Telemedicine and COVID-19 in Nigeria

COVID-19 has become an adaptive challenge that is reshaping every sector and institution in virtually every nation across the globe.

In Africa, one of the areas in which it is bringing about the advancements of new explorations and frontiers is in the health sector particularly with regards to the use of telehealth (also known as telemedicine). 

The possibility of online doctor consultation or chatting with a doctor online became a necessity (dependent on its availability) in a scenario where many people had to be locked down in their premises and unable to move freely about in many cities across the world. ‘Online doctor apps’ internet-mediated user-friendly mobile applications are making this possible.

In Nigeria, the history of telemedicine can be traced back to 2010 when a pilot project at the Lagos University Teaching Hospital (LUTH) began employing the use of technology in medical education and services besides being an enhancing communication tool between medical experts in the country and overseas. 

However, it is the novel coronavirus that is spotlighting the real potentials of telemedicine in Nigeria. The government at various levels which had previously been slow in catching up with the future of healthcare embedded in telehealth are beginning to show overwhelming willingness in deploying the use of technology both to save lives and deliver quality healthcare to the masses. The giant of Africa is now seeking ways of leveraging on telemedicine tools to combat the COVID-19 pandemic.

Before COVID-19, as in many other African countries, healthcare could only be accessed by visiting hospitals and clinics physically. However, thanks to DoktorConnect and other telehealth innovation providers, the conversation is now shifting in favour of online doctor appointments via online doctor mobile apps or online doctor websites. The nation is now seeking such a healthcare apparatus that makes it possible for healthcare practitioners to provide their duty of care both qualitatively, safely, and remotely. 

In spite of the late entry of Nigeria into the GSM market, the country has become the leading nation in Africa in the telecommunication sector. Between 2001 and 2020, the telecommunication industry has seen massive improvements and expansion so much that Nigeria is now the 6th country in the world with the largest number of mobile internet users. With access to the internet being so prevalent, the foundation has been laid for the success of telemedicine. 

According to Dr Osita Aniemeka, there are 4 cardinal points for the success of telemedicine in Nigeria so far, viz:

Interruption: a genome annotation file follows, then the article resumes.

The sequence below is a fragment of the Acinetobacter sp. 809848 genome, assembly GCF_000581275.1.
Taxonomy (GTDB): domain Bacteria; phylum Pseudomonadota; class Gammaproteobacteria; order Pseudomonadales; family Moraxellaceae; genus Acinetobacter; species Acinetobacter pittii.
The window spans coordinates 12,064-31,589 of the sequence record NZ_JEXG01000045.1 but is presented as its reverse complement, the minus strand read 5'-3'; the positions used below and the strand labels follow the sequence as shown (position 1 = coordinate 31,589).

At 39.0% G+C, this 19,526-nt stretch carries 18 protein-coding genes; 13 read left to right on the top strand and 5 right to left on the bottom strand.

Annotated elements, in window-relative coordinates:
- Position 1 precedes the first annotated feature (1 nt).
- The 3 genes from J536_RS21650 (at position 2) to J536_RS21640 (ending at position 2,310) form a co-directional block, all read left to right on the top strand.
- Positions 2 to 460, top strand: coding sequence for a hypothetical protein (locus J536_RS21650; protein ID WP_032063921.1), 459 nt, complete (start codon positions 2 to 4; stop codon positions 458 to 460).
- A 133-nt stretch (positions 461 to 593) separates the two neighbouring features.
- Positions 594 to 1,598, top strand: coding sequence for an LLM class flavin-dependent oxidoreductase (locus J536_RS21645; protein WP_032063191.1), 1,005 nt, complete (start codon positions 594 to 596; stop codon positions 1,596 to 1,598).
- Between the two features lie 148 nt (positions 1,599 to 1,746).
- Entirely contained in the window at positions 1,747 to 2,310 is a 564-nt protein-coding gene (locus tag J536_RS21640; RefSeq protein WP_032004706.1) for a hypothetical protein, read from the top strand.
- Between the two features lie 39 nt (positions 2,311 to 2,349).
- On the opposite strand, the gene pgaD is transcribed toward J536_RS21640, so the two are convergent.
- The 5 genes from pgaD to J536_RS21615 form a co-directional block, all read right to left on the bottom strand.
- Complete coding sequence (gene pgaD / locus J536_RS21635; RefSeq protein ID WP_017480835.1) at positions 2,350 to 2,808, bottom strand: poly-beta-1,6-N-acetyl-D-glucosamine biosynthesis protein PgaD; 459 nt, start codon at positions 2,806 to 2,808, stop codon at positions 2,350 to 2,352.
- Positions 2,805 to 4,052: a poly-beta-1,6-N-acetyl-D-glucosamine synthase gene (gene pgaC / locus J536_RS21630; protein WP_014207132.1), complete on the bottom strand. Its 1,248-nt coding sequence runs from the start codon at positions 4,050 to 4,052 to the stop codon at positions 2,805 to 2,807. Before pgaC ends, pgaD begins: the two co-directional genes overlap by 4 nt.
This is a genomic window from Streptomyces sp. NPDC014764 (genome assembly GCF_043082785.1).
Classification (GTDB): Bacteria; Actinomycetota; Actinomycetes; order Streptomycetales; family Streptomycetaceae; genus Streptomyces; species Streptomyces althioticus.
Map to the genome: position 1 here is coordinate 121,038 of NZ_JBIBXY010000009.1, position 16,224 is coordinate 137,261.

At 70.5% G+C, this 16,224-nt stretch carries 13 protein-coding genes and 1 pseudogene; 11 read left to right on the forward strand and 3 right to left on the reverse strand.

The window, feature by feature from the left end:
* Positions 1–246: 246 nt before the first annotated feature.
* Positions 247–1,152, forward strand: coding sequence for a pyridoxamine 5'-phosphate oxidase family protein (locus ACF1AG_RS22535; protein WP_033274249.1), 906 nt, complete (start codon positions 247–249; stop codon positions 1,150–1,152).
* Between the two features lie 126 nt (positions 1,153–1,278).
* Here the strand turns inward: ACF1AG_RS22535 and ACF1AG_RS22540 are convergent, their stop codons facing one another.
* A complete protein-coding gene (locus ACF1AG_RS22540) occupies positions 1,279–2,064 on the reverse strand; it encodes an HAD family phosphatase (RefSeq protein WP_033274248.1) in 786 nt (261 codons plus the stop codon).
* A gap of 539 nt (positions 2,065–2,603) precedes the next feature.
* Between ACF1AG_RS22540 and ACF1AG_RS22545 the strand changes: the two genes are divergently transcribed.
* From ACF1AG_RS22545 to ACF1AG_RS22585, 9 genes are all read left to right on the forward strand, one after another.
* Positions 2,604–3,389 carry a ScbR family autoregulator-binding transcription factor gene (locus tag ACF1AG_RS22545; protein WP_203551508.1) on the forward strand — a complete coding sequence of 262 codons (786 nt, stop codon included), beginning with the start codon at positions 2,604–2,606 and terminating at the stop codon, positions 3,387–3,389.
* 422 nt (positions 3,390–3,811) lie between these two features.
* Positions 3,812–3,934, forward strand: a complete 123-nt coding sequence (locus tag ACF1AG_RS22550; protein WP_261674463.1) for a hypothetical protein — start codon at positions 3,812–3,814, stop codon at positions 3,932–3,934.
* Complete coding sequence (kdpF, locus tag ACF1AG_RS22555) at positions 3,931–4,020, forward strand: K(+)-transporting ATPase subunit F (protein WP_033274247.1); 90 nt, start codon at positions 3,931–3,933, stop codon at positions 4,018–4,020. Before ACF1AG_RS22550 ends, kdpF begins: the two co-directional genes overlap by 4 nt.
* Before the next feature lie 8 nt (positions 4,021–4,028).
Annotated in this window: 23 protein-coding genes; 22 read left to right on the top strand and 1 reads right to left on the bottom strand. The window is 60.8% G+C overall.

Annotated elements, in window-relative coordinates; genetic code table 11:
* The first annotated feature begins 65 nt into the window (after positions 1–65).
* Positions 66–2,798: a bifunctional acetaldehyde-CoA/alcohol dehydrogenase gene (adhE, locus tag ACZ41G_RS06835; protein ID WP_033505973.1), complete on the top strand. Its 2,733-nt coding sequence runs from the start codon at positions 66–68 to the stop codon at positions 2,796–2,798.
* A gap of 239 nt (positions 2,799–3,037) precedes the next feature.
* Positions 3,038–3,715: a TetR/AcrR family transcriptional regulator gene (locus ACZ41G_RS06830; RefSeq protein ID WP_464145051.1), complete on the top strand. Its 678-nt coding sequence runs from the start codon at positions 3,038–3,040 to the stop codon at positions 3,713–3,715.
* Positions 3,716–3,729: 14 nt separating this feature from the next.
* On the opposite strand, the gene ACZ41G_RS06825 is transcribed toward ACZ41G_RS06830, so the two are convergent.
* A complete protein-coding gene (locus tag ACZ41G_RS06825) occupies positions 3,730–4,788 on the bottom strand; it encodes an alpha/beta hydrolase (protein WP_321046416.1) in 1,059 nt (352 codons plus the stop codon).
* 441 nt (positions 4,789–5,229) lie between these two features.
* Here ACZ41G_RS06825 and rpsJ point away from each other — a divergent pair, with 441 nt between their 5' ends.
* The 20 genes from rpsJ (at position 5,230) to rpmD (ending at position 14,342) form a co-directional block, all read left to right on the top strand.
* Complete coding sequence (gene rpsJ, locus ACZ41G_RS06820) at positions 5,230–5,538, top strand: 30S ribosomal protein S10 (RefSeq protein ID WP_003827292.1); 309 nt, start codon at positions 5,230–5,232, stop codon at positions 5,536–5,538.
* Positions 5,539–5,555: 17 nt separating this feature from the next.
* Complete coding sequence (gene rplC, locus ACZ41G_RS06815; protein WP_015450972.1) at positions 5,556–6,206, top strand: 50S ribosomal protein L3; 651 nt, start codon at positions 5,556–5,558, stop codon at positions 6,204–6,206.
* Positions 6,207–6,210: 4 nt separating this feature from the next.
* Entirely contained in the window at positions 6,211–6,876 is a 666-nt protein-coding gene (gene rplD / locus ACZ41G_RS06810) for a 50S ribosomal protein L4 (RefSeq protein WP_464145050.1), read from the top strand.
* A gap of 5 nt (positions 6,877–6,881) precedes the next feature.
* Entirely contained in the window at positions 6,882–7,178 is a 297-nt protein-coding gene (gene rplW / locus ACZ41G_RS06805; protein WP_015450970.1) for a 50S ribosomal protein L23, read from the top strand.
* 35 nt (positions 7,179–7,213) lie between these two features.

• Stemming the spread of COVID-19 with telehealth: There are a handful of tele-COVID services running at the moment and it is reported that the isolation centers that entered these services are able to identify the critical cases in a very short time for further isolation and attention. Testing is faster and emergency care is better directed.
  • Continuous Monitoring: There are some infected persons that need to be kept under observation round the clock and this is where telehealth comes in handy in Nigeria. Telehealth is currently being used in a lot of COVID-19 intensive care units. There, the patients need to be monitored continuously. With the technology, the experts can quickly identify certain distractions, sudden changes, and other important signals.
  • Bolstering second opinion: Second opinion in medicine is a decision-support tool for ratification or modification of a suggested treatment, by another physician. During the COVID-19 pandemic, second opinion had a critical influence on the testing, treatment, and prognosis. A simple phone call, a video from tele-COVID centers, etc., can provide that now.
  • Facilitating home rehabilitation: When the infected recover from the pandemic or is still being treated in the remotest parts of the country, telemedicine is pretty useful for them. Healthcare professionals and specialists have kept a check on these persons even when they are at home, which means that if and when a patient starts acting unusual, the healthcare personnel will immediately know about it and will take help and rescue steps.

Indeed, telehealth is not only proving to be a blessing to Nigeria’s healthcare delivery in the midst of a pandemic. It is here to stay. And with the robust yet affordable solution being provided by DoktorConnect among others, it is not out of place to conclude that the future of medicine globally is in telemedicine.

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